If you’re looking for somewhere special to spend your next family break, a holiday in Torquay ticks all the boxes.

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A local’s guide to Torquay holidays…


Things to do in Torquay

Of course Torquay vacations are all about the beach. But if you fancy a break from the sand, its many family-friendly attractions have plenty to keep you entertained.

Kents Cavern

Take a step back in time with a tour around the ancient caves at Kents Cavern or wander the beautiful grounds of the 12th Century Torre Abbey.

The Model Village

Children (and grown-ups) will love the Model Village in Babbacombe with its 4 acres of miniature villages and satirical scenes.

Cockington Country Park

Holidays in Torquay are even better when the sun’s out, so pack a picnic and head to Cockington Country Park with its woodland walks and sprawling cricket lawn.

The Cliff Railway

Did you know Torquay is also home to one of only 13 funiculars in Britain? The Cliff Railway in Babbacombe has been shuttling visitors from Babbacombe Downs to Oddicombe Beach since 1926 – a superb way to take in the spectacular views of the sea. Its cliff-top cafe is a lovely spot to enjoy a light bite, and below on the Downs is the perfect place to capture some of those panoramic views.



Beaches in Torquay

Choosing to base yourself in Torquay means having the best of South Devon’s towns and coastline on the doorstep. Paignton’s beaches and Brixham’s fishing port are within easy reach by car or bus, and the historic naval town of Dartmouth is a short ferry hop over from Kingswear. Whether for sandcastle building or wild swimming, the beaches in Torquay are as varied as they are plentiful. Stretching along the seafront opposite a historic site, Torre Abbey Sands is arguably the most popular, with calm water making it ideal for families.

Torquay self-catering with sea views

Restaurants in Torquay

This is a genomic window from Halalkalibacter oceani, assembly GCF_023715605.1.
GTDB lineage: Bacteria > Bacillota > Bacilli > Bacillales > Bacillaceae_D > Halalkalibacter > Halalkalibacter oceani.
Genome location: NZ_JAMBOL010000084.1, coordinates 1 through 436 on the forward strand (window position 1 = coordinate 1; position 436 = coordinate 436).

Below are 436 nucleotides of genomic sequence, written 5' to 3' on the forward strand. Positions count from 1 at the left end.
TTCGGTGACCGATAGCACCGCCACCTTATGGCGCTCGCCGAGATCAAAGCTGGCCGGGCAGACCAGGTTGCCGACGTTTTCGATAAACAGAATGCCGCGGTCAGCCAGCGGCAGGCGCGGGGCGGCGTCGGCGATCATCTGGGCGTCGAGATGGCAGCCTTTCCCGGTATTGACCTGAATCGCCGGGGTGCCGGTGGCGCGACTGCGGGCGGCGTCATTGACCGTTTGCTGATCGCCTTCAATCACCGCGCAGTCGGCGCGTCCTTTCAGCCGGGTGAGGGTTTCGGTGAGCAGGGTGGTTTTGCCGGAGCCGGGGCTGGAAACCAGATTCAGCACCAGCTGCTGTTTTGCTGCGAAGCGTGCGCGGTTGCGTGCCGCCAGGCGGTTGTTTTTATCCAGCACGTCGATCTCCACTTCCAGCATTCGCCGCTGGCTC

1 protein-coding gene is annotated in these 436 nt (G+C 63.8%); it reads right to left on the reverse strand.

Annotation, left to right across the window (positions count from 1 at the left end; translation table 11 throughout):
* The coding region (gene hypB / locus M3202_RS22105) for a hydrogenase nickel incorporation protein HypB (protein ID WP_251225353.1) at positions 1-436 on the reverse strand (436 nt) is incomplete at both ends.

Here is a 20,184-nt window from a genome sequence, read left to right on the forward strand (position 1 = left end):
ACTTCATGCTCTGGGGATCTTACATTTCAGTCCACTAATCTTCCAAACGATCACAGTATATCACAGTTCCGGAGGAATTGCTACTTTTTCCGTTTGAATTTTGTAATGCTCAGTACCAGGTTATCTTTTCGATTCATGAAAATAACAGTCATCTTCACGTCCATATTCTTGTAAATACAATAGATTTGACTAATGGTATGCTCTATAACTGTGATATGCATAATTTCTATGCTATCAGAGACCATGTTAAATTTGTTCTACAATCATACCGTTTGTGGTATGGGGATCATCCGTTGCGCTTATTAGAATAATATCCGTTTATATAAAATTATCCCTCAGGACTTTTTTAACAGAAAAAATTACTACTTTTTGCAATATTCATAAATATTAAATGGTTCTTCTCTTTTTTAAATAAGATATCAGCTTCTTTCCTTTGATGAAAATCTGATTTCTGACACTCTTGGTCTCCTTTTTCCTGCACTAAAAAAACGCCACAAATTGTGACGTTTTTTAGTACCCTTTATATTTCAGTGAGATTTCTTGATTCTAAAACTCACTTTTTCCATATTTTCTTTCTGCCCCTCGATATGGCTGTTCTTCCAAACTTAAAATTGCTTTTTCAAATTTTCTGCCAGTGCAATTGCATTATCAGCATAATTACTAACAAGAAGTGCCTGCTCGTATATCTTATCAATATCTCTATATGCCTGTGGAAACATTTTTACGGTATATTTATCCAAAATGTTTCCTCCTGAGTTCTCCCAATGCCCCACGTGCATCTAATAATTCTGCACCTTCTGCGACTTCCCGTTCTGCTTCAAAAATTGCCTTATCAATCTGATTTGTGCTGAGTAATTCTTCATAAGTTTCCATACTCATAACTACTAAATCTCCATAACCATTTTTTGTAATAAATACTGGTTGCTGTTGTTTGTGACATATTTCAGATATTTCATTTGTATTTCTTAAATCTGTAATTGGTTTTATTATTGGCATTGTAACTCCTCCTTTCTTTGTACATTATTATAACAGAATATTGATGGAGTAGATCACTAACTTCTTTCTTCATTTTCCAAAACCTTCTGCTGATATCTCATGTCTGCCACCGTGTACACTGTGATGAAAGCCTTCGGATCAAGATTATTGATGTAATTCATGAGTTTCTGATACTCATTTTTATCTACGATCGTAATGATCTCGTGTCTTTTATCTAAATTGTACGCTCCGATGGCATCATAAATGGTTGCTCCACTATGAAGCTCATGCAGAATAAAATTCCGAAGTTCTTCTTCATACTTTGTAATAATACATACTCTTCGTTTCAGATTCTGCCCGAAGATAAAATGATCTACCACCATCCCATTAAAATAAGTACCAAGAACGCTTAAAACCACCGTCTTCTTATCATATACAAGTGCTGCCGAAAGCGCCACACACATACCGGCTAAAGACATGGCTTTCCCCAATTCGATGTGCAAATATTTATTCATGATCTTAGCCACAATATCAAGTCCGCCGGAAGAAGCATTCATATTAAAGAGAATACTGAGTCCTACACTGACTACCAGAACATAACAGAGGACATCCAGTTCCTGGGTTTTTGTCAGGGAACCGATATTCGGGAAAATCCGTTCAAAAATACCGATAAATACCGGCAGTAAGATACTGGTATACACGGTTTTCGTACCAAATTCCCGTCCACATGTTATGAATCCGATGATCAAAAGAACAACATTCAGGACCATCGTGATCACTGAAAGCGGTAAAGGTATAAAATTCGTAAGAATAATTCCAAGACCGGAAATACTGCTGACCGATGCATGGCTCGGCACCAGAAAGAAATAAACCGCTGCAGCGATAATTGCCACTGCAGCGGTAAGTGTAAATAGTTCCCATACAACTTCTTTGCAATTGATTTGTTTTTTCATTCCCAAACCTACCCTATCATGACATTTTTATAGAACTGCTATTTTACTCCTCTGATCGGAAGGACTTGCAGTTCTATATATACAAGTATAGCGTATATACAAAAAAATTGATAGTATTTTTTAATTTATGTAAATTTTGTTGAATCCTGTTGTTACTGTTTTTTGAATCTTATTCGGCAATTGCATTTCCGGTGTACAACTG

All that fresh sea air will build an appetite, so when looking for the best places to refuel you have plenty to choose from. No matter the time of day or the occasion, there are places to pop into for a quick bite with views over the marina, and ones to make an evening of it with swanky décor and a gourmet menu.

Our favourites include Pier Point next to the Princess Theatre on the promenade, The Michelin Star Elephant, Rockfish, No. 7 Fish Bistro & Wine Bar, Old Vienna, and Below Decks.

  • Is Torquay worth visiting?

    A bustling seaside resort since Victorian times and informally known as The English Riviera, Torquay lies on the South Devon coast and promises much more than the average traditional seaside staycation with its stunning beaches, historic architecture, harbour, marina and family attractions.

    TripAdvisor has officially recognized Torquay as the UK’s top seaside resort owing partly to its array of fabulous attractions – and bearing in mind that these awards are based on millions of reviews and ratings by holidaymakers themselves…it’s no mean feat!

  • What is Torquay known for?

    Well, being crime writer Agatha Christie’s birthplace for one!

    Many of her novels were centred around this part of the world and Christie fans can visit her holiday home at nearby Greenway, walk the Agatha Christie Mile, and follow the Agatha Christie Literary Trail.

    Cockington Village with its chocolate box thatched cottages and fab tea rooms is also a must-see. You can stroll the grounds of the former Mallock Family residence at Cockington Court, and peek inside its historic chapel.

    Torquay’s beautiful promenade is one of its best features, and weaves its way past beaches, gardens, the marina and the harbour. Great for a stroll (with or without an ice-cream), it offers some of the best sea views in the town.

  • Is Torquay close to Dartmoor?

    Yes. About a half-hour drive from Torquay, the landscape shifts from coast to countryside and here you’ll find Dartmoor National Park.

    This rugged and beautiful place is ideal for lovers of nature. There are tors to climb (the most famous of which is Hay Tor), where you’ll be rewarded with spectacular views over the landscape, and pubs to hunker down in for a delicious lunch after windswept walks.

    Picnic spots like Becky Falls and Bellever Forest are idyllic during the warmer months, and the route up to Avon Dam is excellent for those who enjoy a good walk.

  • What are the best outdoor activities in Torquay?

    Whether you’re a water baby or a landlubber, Torquay holidays can be packed with outdoor adventure. Hire a paddleboard or charter a cruise, and enjoy the bay from a different perspetive.

    A UNESCO-recognised Global Geopark, the area surrounding Torquay has many stunning walks and coastal paths. There are clifftops to amble and rock pools to investigate, the South West Coast Path to hike and sandy beaches to stroll along.

ocean 1, newquay

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